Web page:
top of page

What is

Sá Sùng?

The secret flavor bomb in that bowl of Phở

What are  Sá Sùng (peanut worms)?

They’re marine (sea) worms that were first described in 1827 by a French zoologist. There are over 140 different kinds of these delicious flavor bombs, and some are teeny tiny (2 millimeters long) while others can be as long as 28 inches.

Sipunculus nudus is their scientific name for the ones we catch, they can reach a few inches to 10 inches long, and are the kinds employed by chefs all over Vietnam, China and other SE. Asian Countries. This species of  Sá Sùng are most well known for producing the most intense Umami (savory) profile to soups, stocks and broths.  Most notably used in some of the best Phở made by well known Chefs in Vietnam and other parts of the world.  Once, only available to members of the royal family or houses of nobility, now available to everyone, but still a rarity in most parts of the world.  Considered "The Seafood Gold" by the people of Quan Lan islands of Northern Vietnam.

In English, Sipunculus nudus is often referred to as peanut seaworms.  Supposedly it can look like a peanut from an angle. It doesn’t have segments but has a large flask-like section with a proboscis that can retract. Think of pushing the finger of a glove inside out.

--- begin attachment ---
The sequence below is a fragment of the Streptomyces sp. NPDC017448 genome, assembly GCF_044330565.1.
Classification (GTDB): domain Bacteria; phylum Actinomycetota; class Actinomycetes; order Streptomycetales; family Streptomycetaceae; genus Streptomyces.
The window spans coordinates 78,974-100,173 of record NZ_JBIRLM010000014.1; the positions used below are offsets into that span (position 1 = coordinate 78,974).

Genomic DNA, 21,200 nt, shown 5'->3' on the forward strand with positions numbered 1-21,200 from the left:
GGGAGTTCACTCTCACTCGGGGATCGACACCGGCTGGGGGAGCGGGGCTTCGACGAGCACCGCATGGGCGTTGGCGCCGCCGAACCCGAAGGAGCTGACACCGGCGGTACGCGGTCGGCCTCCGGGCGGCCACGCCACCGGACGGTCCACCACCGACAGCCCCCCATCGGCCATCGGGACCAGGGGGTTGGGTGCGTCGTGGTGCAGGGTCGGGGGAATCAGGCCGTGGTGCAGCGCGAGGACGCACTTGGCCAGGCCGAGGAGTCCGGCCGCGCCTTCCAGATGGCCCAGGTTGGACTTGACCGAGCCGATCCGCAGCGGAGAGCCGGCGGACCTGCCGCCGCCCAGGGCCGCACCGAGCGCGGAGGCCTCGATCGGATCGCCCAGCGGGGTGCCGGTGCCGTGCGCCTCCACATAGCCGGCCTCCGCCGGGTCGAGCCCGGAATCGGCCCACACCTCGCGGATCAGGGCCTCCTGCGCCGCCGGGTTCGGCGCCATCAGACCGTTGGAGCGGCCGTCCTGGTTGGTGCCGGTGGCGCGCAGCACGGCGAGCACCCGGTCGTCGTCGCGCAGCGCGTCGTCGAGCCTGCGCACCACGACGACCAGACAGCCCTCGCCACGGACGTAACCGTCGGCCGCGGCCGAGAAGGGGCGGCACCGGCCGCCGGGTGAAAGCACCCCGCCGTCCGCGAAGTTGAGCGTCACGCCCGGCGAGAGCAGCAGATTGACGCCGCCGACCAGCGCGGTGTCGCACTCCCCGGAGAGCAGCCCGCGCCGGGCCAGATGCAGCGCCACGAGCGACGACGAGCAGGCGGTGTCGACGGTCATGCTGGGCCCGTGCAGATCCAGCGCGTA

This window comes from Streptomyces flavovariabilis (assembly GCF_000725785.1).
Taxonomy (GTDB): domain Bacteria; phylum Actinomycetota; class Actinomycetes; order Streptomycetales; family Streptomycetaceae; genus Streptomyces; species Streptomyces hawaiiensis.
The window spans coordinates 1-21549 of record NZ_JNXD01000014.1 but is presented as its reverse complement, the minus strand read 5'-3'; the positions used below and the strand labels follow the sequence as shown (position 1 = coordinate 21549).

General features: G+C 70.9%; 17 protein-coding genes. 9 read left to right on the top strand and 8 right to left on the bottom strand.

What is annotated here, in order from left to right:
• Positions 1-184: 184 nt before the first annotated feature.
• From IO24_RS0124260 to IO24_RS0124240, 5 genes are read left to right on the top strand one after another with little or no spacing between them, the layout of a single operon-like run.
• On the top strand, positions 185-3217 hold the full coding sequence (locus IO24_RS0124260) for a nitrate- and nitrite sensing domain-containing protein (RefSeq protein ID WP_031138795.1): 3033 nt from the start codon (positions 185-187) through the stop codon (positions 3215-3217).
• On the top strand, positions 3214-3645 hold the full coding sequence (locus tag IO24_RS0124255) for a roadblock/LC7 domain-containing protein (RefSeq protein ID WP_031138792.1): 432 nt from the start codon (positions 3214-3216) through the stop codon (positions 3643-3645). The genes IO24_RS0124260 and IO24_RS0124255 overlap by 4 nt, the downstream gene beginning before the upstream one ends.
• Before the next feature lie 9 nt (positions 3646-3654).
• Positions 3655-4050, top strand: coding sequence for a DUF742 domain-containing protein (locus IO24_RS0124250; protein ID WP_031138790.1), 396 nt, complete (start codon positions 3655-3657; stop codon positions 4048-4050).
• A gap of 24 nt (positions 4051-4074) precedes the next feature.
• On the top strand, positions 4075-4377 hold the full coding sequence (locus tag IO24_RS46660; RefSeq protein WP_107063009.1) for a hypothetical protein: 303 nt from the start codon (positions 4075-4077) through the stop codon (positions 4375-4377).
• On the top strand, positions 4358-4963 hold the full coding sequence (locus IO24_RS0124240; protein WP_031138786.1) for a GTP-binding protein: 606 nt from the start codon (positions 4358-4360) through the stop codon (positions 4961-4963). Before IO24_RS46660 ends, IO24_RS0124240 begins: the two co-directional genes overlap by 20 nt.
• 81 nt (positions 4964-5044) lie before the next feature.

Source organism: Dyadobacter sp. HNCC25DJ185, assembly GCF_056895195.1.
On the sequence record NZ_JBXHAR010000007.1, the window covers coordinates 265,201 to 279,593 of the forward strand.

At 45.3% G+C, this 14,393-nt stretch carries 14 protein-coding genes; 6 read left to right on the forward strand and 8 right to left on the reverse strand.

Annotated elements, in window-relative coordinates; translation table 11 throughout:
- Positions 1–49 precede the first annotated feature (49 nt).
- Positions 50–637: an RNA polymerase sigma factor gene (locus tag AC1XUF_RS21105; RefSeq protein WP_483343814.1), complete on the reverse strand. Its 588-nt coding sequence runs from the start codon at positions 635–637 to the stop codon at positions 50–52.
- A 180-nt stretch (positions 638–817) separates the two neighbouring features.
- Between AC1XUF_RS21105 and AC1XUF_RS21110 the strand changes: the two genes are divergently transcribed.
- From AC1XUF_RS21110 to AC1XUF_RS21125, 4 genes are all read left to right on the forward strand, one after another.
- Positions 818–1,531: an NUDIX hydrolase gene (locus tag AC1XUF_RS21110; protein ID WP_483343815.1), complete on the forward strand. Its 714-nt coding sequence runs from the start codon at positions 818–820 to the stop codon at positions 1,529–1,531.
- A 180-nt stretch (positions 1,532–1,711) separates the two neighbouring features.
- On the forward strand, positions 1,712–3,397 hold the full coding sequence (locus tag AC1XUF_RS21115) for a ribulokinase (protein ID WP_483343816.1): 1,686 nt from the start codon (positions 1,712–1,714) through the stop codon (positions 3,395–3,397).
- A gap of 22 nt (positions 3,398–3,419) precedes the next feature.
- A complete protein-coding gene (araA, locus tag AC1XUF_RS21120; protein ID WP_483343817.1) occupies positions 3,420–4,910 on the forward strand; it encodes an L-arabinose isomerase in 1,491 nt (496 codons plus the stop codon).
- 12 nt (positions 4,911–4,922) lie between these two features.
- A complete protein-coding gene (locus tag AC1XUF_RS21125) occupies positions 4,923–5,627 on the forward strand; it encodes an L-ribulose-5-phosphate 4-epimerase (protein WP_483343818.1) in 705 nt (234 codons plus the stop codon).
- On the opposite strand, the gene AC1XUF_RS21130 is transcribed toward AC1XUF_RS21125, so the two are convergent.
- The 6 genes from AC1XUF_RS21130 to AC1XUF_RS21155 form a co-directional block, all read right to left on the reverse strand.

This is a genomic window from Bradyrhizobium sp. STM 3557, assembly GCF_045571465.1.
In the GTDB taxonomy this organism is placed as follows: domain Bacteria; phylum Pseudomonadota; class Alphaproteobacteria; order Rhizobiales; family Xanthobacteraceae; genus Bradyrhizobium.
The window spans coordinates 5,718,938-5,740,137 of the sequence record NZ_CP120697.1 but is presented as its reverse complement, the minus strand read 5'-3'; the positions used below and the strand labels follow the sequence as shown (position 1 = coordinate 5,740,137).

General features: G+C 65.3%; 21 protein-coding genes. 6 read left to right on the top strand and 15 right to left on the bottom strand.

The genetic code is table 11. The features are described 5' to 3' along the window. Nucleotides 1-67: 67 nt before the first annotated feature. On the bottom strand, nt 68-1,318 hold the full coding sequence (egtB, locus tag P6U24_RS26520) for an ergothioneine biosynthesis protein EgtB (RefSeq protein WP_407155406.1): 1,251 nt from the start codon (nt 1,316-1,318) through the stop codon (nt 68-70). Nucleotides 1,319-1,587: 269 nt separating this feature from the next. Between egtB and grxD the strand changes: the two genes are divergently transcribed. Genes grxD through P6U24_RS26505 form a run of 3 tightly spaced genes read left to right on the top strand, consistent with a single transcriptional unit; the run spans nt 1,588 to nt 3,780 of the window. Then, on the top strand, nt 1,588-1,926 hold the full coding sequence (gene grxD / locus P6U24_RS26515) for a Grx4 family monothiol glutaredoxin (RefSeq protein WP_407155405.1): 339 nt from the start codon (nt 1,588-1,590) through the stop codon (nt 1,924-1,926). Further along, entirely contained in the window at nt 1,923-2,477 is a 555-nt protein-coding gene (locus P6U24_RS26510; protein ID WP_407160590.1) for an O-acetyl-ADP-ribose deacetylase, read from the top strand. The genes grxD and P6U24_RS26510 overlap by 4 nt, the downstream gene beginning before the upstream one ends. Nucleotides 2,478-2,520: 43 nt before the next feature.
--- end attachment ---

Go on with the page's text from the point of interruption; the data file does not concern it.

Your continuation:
Sun-dried  Sá Sùng

Where are they caught?

Found deep in the sand, around the coastal dunes of Hai Phong, Quang Ninh, Khanh Hoa and Phu Yen, Vietnam.  Inhabiting the coastal tidal shallows. Shaped like a giant colorful worm,  it hides in gaps in the sand at depths between 10 and 30 meters. Averaging about 5 to 25 cm long, once matured they can reach up to 40 cm long, 20 cm in diameter, and weigh up to 3 kg.

Caught in the early mornings only. When feeding at night, they leave holes in the sand, resembling the shape of a star, allowing the local fishermen to locate their burrows. When captured, they wrap themselves in a ball and their skin changes color once they leave the sea environment.


Watch a day in the life of a Sá Sùng fisherman, or should we say fisher'women'. That's right! Women who specialize in hunting Sá Sùng in the wild tidal flats of Vietnam.